Rural landowners have reported unprecedented problems as millions holiday in the UK during the coronavirus pandemic.
This story highlights significant implications for the challenges of getting rural children back to school. It tells us:
Ministers have privately warned of a shortage of 6,000 public buses needed to get children to school in England next week for the autumn term and have urged coach companies to fill the gap.
Low passenger numbers during the pandemic have led some bus companies, particularly in rural areas, to reduce services, while social distancing requirements on public transport mean that there will be lower capacity on such services.
Fears that many of the 750,000 children who travel to school by public buses will not be able to make it to classrooms were raised at a meeting chaired by Charlotte Vere, the transport minister.
Candice Mason, of Masons coaches in Tring, Hertfordshire, took part in the meeting last month between the Confederation of Passenger Transport (CPT), which represents operators, and Vere. “She opened the meeting very clearly stating her focus was on home-to-school transport,” Mason said. “Her role was to try and get as many children as possible on to dedicated home-to-school services and she believed there was a shortfall of about 6,000 vehicles.”
There are enough coaches in the UK to deal with demand, according to the CPT, but nobody knows where shortages might hit.
The start of the new school year in September is still mired in uncertainty. Several recent surveys indicate that the majority of parents intend to send their children back to school at the start of term but that a minority remain unsure as to what they will do. The rise of infection rates in the UK also suggests that schools may be disrupted by local lockdowns.
I fear the most challenging winter perhaps in my approaching 60 years. Perhaps I am too much of a pessimist but as set out below there are some very worrying straws in the growing autumn wind….
Teachers, councillors, parents and teaching unions now fear that the same incompetence by ministers will spill over and have consequences when schools reopen. Headteachers say that the government has been so distracted by the exam farce that it has left schools in the dark, giving little guidance on reopening plans over recent weeks. Universities are wondering how they will handle the admissions chaos that has resulted in more students reaching their required grades than they have places to offer.
For many people, including the prime minister, August was a month to try to get away from Covid-19. But September will be when reality strikes, and leadership is needed more than ever. The end of the holidays and the return to “normal” will be anything but. Many hundreds of thousands of working people are expected to be made redundant as the furlough scheme winds down. Any job opportunities there are in a shrinking economy will be fought over by ever larger numbers as graduates join the competition for employment.
The chancellor Rishi Sunak was expected to deliver an autumn budget next month, preparing for potential tax rises and to begin to pay the huge bills already incurred from Covid-19. But such is the anxiety over a second wave that it may be delayed until next year, when the true cost of Covid is known.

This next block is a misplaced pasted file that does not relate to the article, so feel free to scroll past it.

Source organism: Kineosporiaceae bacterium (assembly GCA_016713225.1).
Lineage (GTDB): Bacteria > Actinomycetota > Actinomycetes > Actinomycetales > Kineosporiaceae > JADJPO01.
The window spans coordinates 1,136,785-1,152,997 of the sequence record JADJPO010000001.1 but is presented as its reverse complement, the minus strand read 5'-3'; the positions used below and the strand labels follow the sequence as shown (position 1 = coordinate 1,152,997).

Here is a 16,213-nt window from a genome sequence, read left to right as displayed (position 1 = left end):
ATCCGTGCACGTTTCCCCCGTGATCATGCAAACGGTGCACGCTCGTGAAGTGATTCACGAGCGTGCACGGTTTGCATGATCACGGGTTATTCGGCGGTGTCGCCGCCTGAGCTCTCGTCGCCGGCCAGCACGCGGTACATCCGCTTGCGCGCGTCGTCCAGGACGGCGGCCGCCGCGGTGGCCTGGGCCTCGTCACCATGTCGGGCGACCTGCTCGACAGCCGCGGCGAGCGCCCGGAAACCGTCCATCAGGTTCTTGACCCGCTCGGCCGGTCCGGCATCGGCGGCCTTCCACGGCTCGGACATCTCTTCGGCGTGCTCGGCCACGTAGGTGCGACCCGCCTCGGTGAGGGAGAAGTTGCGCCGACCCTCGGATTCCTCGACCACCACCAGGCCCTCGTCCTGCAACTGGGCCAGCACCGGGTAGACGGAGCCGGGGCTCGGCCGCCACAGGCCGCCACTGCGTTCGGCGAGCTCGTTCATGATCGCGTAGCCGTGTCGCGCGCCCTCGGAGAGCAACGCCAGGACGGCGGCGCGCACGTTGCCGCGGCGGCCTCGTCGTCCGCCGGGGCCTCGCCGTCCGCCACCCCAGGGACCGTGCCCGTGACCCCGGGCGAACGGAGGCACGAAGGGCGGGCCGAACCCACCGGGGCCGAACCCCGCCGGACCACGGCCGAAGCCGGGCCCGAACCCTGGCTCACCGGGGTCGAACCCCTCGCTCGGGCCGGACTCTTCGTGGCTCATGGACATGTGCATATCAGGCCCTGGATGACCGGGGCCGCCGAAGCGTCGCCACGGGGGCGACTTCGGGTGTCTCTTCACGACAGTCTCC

As winter approaches, the inadequate test-and-trace system will come under more pressure, exposing it as anything but the “world-beating” system ministers claim it to be.
To add to the uncertainty, Brexit battles with the EU will resume in earnest soon after MPs return to Westminster on 1 September, and fears will grow that the UK will end its transition period on 31 December without a deal, thereby inflicting more harm on the economy at the very point when it will least be able to afford it.
The genteel thought of this makes me chuckle. This story and the outfits in it come from a different but not too distant far more innocent time. Thanks fully many rural areas still have bowling greens…..
Few sporting world champions have won their medals while smoking a pipe, but David Bryant, who has died aged 88, did just that as he claimed three world outdoor bowls singles titles and a further three indoors between 1966 and 1988.
In truth Bryant’s pipe, though clenched between his teeth, was not always lit during play, and sometimes was more of an aid to concentration than a smoking device. Nonetheless the smell of Holland House, his preferred brand of aromatic tobacco, became a familiarly pungent backdrop to defeat for many opponents.
Widely acknowledged as the greatest lawn bowler of all time, Bryant’s name was synonymous with the sport during an era when, as television executives woke up to the viewing potential of less active sports, bowls began to appear regularly on the small screen along with snooker and darts.
He was victorious at the inaugural world outdoor singles title in Australia in 1966 and went on to win a further two, in 1980 and 1988, while his three world indoor singles titles came consecutively in 1979, 1980 and 1981.
However, those six winners’ medals were just the tip of the iceberg, for he won another in the world outdoor triples in 1980, plus six more in the world indoor pairs between 1986 and 1992 – adding up to 13 world titles in all. He also took five Commonwealth gold medals at four different games from 1962 to 1978.